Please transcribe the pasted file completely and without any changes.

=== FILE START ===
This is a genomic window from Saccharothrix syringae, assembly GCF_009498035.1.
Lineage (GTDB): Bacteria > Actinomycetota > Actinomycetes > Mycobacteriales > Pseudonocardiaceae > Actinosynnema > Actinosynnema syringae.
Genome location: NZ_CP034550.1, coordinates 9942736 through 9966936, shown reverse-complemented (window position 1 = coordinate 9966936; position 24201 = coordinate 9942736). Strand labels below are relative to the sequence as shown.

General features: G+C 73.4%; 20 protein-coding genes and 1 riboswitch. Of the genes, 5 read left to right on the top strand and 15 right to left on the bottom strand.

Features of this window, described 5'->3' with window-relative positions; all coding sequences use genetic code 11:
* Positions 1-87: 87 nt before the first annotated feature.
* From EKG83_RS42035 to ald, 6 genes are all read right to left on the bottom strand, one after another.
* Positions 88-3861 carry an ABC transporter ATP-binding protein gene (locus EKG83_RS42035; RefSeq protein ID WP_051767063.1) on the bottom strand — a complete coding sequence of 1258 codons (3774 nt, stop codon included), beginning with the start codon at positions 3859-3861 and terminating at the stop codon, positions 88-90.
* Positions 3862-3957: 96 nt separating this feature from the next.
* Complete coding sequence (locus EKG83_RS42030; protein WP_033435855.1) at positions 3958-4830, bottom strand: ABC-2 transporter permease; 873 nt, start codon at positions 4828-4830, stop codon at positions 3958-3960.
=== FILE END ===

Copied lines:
This is a genomic window from Saccharothrix syringae, assembly GCF_009498035.1.
Lineage (GTDB): Bacteria > Actinomycetota > Actinomycetes > Mycobacteriales > Pseudonocardiaceae > Actinosynnema > Actinosynnema syringae.
Genome location: NZ_CP034550.1, coordinates 9942736 through 9966936, shown reverse-complemented (window position 1 = coordinate 9966936; position 24201 = coordinate 9942736). Strand labels below are relative to the sequence as shown.

General features: G+C 73.4%; 20 protein-coding genes and 1 riboswitch. Of the genes, 5 read left to right on the top strand and 15 right to left on the bottom strand.

Features of this window, described 5'->3' with window-relative positions; all coding sequences use genetic code 11:
* Positions 1-87: 87 nt before the first annotated feature.
* From EKG83_RS42035 to ald, 6 genes are all read right to left on the bottom strand, one after another.
* Positions 88-3861 carry an ABC transporter ATP-binding protein gene (locus EKG83_RS42035; RefSeq protein ID WP_051767063.1) on the bottom strand — a complete coding sequence of 1258 codons (3774 nt, stop codon included), beginning with the start codon at positions 3859-3861 and terminating at the stop codon, positions 88-90.
* Positions 3862-3957: 96 nt separating this feature from the next.
* Complete coding sequence (locus EKG83_RS42030; protein WP_033435855.1) at positions 3958-4830, bottom strand: ABC-2 transporter permease; 873 nt, start codon at positions 4828-4830, stop codon at positions 3958-3960.